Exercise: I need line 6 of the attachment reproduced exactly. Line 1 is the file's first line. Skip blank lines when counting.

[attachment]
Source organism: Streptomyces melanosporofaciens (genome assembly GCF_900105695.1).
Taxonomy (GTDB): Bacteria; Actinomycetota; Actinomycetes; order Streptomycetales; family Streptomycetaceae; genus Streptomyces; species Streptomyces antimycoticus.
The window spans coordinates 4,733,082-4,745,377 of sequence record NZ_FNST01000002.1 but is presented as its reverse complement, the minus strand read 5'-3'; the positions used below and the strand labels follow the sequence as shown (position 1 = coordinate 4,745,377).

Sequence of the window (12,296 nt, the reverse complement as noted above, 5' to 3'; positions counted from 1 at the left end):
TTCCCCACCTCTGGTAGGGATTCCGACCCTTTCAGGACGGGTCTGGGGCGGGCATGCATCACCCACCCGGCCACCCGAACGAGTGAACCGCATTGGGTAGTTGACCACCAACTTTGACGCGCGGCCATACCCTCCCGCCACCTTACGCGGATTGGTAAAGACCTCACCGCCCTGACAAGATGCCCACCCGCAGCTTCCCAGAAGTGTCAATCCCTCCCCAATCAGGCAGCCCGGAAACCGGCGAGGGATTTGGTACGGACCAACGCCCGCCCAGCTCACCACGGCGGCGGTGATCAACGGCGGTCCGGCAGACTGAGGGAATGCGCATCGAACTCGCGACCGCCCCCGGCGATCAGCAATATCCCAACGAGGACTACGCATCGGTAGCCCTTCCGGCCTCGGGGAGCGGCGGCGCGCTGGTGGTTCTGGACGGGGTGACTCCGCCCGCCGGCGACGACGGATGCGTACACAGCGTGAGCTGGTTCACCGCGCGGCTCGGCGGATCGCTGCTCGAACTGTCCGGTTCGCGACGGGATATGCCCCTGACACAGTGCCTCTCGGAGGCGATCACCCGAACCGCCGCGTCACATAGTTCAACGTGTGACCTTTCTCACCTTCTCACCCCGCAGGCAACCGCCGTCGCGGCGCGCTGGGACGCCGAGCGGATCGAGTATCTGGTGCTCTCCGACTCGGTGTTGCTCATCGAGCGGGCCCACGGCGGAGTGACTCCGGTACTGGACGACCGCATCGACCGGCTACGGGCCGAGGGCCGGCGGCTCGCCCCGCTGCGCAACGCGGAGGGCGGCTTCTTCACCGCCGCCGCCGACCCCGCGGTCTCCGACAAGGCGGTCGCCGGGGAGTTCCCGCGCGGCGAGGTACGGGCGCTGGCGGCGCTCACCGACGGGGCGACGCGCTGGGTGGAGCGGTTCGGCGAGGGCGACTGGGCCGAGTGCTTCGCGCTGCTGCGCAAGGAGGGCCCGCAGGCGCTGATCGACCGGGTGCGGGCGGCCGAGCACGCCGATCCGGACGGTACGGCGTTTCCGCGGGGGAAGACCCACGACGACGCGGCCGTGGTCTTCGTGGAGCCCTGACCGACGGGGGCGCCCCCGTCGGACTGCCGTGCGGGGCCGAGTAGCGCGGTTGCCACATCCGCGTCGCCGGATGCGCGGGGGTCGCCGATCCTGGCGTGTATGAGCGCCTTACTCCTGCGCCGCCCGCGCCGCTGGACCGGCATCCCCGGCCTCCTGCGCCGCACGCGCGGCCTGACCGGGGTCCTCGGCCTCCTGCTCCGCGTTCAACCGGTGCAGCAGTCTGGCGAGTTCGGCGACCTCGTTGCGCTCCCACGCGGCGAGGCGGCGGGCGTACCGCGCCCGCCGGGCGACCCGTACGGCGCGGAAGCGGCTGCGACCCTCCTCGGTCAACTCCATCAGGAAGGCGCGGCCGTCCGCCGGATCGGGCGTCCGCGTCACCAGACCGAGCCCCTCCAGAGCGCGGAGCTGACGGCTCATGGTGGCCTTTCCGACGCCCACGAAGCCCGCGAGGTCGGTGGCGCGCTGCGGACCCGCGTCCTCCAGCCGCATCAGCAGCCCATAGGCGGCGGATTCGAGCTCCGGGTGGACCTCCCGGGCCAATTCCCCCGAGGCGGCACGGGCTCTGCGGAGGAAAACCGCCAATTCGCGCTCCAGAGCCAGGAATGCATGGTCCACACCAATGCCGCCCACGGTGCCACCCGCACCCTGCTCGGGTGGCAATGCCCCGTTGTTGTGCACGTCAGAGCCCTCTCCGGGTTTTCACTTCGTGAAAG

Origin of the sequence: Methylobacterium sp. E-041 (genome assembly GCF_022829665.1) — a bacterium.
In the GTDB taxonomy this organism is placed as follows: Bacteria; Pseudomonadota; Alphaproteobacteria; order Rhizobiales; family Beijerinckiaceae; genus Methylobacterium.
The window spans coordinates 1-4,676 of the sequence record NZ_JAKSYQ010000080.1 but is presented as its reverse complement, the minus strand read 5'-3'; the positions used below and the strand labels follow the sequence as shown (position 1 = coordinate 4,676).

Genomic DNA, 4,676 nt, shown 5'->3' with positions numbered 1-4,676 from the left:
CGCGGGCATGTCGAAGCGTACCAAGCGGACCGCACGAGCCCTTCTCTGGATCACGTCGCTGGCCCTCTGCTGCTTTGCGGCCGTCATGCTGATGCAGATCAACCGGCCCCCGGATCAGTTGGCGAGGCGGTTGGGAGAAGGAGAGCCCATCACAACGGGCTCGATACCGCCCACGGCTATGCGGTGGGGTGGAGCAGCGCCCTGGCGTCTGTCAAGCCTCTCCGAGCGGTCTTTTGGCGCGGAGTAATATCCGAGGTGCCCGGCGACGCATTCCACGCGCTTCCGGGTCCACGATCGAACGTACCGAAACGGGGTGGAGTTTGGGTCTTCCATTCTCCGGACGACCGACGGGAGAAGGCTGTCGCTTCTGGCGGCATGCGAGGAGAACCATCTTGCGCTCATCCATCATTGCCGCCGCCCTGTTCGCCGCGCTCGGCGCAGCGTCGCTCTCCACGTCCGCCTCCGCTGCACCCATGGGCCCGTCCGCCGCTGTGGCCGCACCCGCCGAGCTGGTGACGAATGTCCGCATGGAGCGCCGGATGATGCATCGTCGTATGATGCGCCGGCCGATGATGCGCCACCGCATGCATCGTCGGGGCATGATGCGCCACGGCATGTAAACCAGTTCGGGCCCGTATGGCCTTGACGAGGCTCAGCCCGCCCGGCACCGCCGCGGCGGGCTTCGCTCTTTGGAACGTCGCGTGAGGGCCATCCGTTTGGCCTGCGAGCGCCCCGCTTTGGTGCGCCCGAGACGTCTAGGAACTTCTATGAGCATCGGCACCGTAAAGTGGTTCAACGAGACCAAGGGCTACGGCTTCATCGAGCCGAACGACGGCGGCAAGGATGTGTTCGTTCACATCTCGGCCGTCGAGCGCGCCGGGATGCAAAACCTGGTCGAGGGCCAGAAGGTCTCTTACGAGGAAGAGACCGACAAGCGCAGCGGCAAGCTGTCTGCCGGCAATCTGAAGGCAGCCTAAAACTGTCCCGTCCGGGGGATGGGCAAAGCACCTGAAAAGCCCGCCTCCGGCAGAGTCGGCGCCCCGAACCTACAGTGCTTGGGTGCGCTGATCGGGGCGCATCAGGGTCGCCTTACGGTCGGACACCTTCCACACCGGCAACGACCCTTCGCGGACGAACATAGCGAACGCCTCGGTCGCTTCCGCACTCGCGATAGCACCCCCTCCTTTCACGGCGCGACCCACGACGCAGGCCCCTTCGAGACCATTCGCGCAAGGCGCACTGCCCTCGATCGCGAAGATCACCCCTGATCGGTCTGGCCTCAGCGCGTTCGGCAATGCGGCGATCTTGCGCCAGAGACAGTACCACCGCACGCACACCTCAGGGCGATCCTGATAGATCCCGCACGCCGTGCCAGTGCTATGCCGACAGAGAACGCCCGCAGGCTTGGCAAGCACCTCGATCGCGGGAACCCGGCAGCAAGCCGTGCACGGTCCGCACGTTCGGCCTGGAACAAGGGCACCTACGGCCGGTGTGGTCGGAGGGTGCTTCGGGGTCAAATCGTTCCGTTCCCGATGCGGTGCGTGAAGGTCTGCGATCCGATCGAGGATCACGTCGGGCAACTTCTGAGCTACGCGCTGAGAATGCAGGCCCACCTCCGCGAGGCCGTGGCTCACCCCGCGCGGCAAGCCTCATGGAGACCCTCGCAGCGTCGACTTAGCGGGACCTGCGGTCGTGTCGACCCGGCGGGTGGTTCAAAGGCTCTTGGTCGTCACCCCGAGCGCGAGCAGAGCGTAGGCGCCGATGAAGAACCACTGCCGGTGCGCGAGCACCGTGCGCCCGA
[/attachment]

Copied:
Origin of the sequence: Methylobacterium sp. E-041 (genome assembly GCF_022829665.1) — a bacterium.